Relativistic time dilation could help ultrafast analysis of molecular reactions

April 21, 2021
Accelerating a small chemical specimen to relativistic speeds slows down its “internal clock,” enabling higher temporal resolution for ultrafast studies.

Ultrafast studies of chemical reactions and other molecular dynamics typically rely on the use of femtosecond and, more recently, attosecond light sources to probe the reaction. For example, a short laser pump pulse can first be used to trigger a light-induced reaction in a molecular sample, with a probe pulse following to characterize the results. Now, two researchers at the University of Toronto (Toronto, ON, Canada), Hazem Daoud and R. J. Dwayne Miller, propose a different and quite radical approach: accelerate the sample specimen itself to relativistic speed to slow its internal clock down, enabling finer-grained temporal measurement to be made. To a nonmoving observer, the “internal clock” of a sample moving at velocity v slows down by a factor of (1 - v2/c2)1/2, where c is the velocity of light; thus, the time resolution of an experiment can be a function of the sample’s energy.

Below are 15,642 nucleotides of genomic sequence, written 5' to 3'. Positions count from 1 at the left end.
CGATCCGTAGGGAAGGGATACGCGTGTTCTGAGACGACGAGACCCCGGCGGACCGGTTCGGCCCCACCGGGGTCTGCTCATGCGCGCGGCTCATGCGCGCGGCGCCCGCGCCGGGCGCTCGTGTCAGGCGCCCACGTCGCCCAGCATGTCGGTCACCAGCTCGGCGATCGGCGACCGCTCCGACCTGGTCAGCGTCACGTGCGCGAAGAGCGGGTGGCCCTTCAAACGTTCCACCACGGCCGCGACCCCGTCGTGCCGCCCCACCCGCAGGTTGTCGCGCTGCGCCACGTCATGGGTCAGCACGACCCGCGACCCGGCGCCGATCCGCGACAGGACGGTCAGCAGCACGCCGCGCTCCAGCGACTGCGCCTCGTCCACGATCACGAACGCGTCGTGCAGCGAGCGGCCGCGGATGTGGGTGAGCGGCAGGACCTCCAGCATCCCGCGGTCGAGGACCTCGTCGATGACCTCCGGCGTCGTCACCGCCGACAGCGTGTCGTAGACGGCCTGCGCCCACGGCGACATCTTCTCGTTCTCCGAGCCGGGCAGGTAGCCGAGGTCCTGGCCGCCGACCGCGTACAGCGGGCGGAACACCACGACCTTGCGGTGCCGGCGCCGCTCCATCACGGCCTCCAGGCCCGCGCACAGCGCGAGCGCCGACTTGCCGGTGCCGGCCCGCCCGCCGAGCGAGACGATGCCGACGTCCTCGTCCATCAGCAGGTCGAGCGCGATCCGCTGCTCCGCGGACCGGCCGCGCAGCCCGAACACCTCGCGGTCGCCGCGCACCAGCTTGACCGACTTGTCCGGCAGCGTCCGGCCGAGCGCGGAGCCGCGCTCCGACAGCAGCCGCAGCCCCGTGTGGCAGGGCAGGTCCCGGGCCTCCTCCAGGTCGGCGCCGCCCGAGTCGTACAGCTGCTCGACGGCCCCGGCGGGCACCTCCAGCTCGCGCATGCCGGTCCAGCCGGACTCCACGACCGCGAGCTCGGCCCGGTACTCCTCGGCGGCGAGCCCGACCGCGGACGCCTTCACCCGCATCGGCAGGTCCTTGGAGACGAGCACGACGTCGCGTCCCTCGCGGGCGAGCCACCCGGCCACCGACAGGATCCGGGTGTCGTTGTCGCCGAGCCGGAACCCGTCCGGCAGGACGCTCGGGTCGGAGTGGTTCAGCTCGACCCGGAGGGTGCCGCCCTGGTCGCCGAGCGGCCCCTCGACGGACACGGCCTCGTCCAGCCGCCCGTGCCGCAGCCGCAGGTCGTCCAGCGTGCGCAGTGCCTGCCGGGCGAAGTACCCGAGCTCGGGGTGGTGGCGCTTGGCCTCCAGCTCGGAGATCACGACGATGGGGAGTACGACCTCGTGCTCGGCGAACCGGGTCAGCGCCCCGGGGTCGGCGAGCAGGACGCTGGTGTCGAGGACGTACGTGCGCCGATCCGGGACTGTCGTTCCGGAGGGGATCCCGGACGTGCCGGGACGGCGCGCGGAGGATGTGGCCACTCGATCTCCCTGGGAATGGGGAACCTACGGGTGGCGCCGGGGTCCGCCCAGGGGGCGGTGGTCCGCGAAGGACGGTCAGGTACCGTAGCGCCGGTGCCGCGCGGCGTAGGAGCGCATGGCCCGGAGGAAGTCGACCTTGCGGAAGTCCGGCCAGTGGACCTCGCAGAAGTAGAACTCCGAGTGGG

The researchers say that small samples could be accelerated in a cyclotron or synchrotron and then be studied at a fixed energy, with a pump light pulse and probe light pulse directed parallel to each other and perpendicular to the specimen’s direction of motion. For example, the Large Hadron Collider at CERN can accelerate lead ions to a collision energy of 5 TeV. The researchers say that a hydronium molecule (H3O+), for example, when accelerated to 1.8 TeV, would be slowed down in time by a factor of 100, thus increasing time resolution by a factor of 100; when accelerated to 18 TeV, the increase in time resolution would be 1000-fold. Reference: H. Daoud and R. J. Dwayne Miller, J. Chem. Phys. (2021);

About the Author

John Wallace | Senior Technical Editor (1998-2022)

John Wallace was with Laser Focus World for nearly 25 years, retiring in late June 2022. He obtained a bachelor's degree in mechanical engineering and physics at Rutgers University and a master's in optical engineering at the University of Rochester. Before becoming an editor, John worked as an engineer at RCA, Exxon, Eastman Kodak, and GCA Corporation.

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